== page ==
DVD & Digital

DVD review: On Chesil Beach


Based on Ian McEwan’s Booker Prize-nominated novella of the same name, romantic drama On Chesil Beach is the directorial debut of Dominic Cooke. The plot centres around newlyweds Florence Ponting (Saoirse Ronan) and Edward Mayhew (Billy Howle) as they arrive at their idyllic honeymoon suite by the sea. As simmering societal pressures come to the forefront on the wedding night, are they doomed to fail, or will they live happily ever after?

Coming-of-age flashbacks shed light on Florence and Edward’s characters, their complex family dynamics and the blossoming of their syrupy sweet romance. The narrative structure works well, cleverly juxtaposing their backgrounds with the foreground of the plot. Well educated and typically hoity-toity, the young couple’s awkwardness is effectively played for laughs to a degree in the beginning. However, as anxiety and sexual frustrations reach a crushing and cringeworthy crescendo, underlying sinister themes wash-up with the tide.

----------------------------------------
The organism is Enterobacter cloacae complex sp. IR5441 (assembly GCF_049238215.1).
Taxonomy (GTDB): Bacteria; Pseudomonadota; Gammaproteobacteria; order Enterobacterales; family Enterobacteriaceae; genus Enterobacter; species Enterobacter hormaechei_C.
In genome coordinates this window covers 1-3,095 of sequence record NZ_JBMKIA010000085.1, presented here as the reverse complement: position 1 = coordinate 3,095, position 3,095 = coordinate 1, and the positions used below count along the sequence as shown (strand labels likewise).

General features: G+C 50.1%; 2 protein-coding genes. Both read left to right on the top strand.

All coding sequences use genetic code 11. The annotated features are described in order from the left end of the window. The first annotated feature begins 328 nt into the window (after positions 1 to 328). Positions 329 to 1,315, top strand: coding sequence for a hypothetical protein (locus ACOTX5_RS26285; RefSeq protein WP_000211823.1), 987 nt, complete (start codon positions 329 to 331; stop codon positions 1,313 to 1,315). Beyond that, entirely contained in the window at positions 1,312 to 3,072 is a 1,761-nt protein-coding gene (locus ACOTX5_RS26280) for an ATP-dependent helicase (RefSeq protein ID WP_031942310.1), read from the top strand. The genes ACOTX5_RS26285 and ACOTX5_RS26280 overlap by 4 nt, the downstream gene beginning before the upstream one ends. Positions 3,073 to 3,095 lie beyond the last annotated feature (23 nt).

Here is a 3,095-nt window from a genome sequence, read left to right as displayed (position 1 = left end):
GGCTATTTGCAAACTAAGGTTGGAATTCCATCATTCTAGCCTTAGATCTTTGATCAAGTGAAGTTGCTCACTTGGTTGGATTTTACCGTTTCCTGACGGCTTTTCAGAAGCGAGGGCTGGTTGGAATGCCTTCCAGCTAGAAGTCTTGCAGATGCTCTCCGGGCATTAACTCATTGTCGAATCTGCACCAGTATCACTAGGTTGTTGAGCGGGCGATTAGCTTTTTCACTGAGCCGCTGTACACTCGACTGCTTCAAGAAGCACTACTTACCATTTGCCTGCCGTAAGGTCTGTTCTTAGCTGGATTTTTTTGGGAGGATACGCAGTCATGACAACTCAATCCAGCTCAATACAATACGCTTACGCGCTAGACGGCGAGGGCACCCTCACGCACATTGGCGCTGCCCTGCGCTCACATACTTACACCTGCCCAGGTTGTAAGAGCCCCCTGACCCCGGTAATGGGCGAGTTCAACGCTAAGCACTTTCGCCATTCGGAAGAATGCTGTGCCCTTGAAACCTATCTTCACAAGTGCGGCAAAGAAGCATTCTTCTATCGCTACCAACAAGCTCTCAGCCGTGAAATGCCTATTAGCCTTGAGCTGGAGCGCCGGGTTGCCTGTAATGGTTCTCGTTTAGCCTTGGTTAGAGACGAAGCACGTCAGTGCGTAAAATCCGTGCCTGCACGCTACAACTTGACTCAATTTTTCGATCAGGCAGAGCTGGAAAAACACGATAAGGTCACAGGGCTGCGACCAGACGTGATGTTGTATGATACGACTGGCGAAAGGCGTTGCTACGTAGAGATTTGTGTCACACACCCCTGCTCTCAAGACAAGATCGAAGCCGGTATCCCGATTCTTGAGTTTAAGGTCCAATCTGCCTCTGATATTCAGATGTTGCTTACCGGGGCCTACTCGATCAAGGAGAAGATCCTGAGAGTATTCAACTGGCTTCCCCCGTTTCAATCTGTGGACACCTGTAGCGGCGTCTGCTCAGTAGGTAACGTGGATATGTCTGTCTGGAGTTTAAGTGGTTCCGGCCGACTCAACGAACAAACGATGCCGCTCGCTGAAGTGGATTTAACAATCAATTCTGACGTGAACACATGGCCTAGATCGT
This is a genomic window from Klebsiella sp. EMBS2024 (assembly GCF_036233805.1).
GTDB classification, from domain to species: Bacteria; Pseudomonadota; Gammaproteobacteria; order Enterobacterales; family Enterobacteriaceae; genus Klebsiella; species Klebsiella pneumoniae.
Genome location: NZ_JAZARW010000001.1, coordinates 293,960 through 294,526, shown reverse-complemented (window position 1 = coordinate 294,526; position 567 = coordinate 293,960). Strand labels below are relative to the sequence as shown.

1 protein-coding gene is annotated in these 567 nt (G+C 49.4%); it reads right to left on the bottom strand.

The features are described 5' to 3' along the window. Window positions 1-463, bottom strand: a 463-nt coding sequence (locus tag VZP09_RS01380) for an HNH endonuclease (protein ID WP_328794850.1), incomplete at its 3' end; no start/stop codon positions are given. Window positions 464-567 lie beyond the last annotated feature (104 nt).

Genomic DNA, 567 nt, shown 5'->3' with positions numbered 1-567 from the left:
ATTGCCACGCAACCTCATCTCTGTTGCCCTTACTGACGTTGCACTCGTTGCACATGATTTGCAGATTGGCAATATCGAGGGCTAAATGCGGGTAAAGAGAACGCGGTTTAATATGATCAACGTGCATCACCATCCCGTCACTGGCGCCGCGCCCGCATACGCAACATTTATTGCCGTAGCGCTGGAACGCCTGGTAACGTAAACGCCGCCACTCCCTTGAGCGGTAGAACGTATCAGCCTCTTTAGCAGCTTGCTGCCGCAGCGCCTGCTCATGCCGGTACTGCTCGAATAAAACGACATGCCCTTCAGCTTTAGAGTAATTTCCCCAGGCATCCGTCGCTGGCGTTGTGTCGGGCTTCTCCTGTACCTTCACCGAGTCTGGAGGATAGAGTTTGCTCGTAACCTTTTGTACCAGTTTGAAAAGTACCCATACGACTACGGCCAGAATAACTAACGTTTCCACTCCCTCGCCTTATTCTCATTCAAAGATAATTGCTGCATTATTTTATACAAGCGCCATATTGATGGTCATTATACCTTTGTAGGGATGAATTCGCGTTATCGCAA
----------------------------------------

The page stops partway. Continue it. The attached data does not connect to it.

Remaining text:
The production feels old fashioned and understated, with skilled cinematographer Sean Bobbit’s pebbly landscapes providing a bleak backdrop for the performances to unravel upon. Ronan and Howle are very good in their respective roles, and effectively capture the ever-changing layers of excitement and apprehension when embarking on a new relationship. Aside from the central pairing, there’s great experience in the supporting cast which includes Emily Watson, Anne-Marie Duff and Adrian Scarborough. Their portrayals highlight Britain’s 1960s class divide, which presents additional challenges for Florence and Edward.

On Chesil Beach is a charming yet glitched adaptation of McEwan’s work, not benefitting from storytelling time-jumps which struggle to translate well to the big screen, partly due to dodgy prosthetic make-up. To all intents and purposes, Cooke’s retelling is an interesting relationship dissection lifted by striking performances, particularly from Saoirse Ronan who continues to go from strength to strength. The reflective yet ropey final act leaves a sour aftertaste to what, without it, would be perfectly palatable cinema.



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